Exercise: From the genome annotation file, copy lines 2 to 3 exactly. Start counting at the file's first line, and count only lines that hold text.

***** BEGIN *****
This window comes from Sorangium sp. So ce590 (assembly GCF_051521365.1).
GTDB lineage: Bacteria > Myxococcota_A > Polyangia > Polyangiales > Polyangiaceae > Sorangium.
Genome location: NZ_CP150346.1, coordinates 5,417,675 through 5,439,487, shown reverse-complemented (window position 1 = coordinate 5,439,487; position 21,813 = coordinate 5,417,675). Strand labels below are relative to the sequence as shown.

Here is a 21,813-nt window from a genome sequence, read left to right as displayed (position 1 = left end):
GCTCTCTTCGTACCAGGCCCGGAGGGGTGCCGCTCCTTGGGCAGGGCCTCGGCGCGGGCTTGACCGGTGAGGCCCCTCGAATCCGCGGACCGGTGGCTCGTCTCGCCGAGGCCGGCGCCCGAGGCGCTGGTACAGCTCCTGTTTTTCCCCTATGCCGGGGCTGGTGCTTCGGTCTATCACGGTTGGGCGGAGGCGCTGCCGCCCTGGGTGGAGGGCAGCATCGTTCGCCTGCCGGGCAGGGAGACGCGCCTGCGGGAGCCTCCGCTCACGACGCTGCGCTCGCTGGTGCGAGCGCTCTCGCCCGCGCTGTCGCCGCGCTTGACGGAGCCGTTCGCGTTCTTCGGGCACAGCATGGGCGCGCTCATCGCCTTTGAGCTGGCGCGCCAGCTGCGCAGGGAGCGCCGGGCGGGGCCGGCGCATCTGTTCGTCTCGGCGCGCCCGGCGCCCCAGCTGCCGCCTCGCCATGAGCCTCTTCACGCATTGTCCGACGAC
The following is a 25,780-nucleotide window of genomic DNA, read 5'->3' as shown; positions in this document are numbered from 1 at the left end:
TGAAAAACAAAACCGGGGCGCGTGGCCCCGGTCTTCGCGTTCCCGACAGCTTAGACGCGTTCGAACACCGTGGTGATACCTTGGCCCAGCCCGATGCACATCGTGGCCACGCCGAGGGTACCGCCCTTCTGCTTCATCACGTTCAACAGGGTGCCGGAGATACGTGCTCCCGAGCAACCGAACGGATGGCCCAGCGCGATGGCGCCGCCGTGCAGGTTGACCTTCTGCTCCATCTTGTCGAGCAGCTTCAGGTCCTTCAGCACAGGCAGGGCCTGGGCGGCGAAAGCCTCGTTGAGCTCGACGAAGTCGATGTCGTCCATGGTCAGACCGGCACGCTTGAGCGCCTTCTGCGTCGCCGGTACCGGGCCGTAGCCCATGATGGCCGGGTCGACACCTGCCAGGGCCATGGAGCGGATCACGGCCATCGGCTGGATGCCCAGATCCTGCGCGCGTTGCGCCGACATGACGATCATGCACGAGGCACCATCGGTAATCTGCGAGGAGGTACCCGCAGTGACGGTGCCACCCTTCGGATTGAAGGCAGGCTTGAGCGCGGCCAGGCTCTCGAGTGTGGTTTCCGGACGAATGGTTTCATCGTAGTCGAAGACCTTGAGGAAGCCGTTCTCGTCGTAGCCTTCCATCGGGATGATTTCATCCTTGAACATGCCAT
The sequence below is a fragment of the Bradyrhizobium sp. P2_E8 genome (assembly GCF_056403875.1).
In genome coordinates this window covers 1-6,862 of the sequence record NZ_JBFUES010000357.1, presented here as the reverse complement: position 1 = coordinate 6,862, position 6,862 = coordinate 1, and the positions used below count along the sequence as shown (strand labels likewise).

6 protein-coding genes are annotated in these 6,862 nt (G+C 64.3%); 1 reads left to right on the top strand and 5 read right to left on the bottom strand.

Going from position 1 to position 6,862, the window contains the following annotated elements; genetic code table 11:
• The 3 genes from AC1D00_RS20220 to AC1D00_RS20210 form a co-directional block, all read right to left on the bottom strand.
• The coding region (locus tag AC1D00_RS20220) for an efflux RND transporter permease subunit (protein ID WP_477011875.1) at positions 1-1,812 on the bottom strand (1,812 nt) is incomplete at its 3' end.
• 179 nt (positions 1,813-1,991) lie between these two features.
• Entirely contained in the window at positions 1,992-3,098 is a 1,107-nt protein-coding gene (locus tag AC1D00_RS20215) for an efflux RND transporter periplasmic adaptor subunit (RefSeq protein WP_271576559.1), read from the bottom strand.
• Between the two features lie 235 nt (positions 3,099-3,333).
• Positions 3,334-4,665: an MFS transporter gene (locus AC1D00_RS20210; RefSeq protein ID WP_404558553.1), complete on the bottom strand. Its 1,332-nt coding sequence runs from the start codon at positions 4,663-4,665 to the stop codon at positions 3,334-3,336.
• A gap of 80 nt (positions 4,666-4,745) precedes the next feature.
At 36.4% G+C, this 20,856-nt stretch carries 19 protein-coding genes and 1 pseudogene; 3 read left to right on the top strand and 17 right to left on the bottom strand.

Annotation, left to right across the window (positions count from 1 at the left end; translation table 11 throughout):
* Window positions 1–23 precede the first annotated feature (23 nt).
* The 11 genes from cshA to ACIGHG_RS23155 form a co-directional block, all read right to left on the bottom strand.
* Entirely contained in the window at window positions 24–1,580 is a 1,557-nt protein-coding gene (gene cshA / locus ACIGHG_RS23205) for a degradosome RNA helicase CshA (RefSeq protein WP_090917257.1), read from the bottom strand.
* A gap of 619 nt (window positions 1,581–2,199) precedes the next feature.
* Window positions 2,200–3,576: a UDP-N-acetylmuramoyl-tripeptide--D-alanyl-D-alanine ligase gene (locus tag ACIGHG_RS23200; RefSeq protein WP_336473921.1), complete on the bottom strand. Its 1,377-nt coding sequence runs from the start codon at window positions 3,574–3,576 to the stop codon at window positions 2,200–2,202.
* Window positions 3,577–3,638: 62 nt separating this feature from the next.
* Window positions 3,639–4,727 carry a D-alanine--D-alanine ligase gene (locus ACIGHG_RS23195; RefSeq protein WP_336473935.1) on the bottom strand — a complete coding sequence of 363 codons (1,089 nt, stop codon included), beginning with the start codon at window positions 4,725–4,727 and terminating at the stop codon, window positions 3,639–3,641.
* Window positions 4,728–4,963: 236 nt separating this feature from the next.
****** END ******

GTDB lineage: Bacteria > Myxococcota_A > Polyangia > Polyangiales > Polyangiaceae > Sorangium.
Genome location: NZ_CP150346.1, coordinates 5,417,675 through 5,439,487, shown reverse-complemented (window position 1 = coordinate 5,439,487; position 21,813 = coordinate 5,417,675). Strand labels below are relative to the sequence as shown.